FOR IMMEDIATE RELEASE
August 19, 2019


Missouri’s statewide ‘ShakeOut’ earthquake drill set for Oct. 17

More than half a million Missourians expected to participate in ‘Drop, Cover, Hold On’ exercise

Registration is now open for the 2019 Great Central U. S. “ShakeOut” earthquake drill on Oct. 17. More than half a million Missourians participated in last year’s ShakeOut, and more than 330,000 are already registered for this year’s drill, which is reminds people how to protect themselves during an earthquake. Missouri is one of 14 participating central U.S. states that could be impacted by a New Madrid Seismic Zone earthquake.

“In the past year there have been significantly large-scale earthquakes in both Alaska and California,” said State Emergency Management Agency Director Ron Walker. “Earthquakes occur without warning, therefore it is especially important that everyone participate in the ShakeOut drill and practice now, so you know exactly what to do when the shaking starts.”  

At exactly 10:17 a.m. on Thursday, Oct. 17, participants will practice the “Drop, Cover, Hold On” technique:

  • DROP to your hands and knees;
  • COVER your head and neck with your hands and arms under a table or desk if you can; and
  • HOLD ON until the shaking stops.

Studies show that in developed countries with modern structures, falling debris is the most common source of injuries in an earthquake. Experts advise that when an earthquake occurs in the U.S., the “Drop, Cover and Hold On” technique is the best way to protect yourself and others from falling debris.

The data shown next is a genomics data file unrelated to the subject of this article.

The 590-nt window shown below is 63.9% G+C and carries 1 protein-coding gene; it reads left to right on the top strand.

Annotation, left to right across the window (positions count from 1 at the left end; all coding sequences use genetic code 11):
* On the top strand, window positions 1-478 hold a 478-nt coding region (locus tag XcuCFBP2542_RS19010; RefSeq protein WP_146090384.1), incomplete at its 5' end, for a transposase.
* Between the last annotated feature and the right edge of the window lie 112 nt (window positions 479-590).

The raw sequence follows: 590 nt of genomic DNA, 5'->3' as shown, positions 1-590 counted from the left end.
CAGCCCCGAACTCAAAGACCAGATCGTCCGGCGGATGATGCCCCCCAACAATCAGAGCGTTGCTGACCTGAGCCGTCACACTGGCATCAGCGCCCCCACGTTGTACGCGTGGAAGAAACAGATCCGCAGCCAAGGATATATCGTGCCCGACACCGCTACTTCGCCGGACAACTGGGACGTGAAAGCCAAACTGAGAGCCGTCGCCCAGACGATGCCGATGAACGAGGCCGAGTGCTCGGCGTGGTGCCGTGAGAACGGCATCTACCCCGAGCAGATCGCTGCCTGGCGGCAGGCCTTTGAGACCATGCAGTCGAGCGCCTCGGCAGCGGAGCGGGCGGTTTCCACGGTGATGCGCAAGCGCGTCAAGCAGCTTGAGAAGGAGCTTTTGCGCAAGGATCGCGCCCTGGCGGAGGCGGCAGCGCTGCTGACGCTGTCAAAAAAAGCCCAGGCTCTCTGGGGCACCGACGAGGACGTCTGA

To sign up for the ShakeOut, visit www.shakeout.org/centralus. Schools, businesses, community organizations or any other group can register, in addition to families and individuals. Once registered, participants receive regular updates on the drill, as well as information on earthquake preparedness and safety. 

The New Madrid Seismic Zone, centered in southeast Missouri, is one of the most active earthquake zones in the country, averaging more than 200 small quakes per year.  In 1811 and 1812, this zone produced some of the largest earthquakes in U.S. history. Another major earthquake in this area would be felt not only in Missouri, but throughout the Midwest, and would damage much of southern and eastern Missouri, including the St. Louis area.

To learn more about earthquakes in Missouri and how to prepare, visit www.sema.dps.mo.gov/earthquake_preparedness.



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For more information, call 573-751-6294 or e-mail caty.eisterhold@sema.dps.mo.gov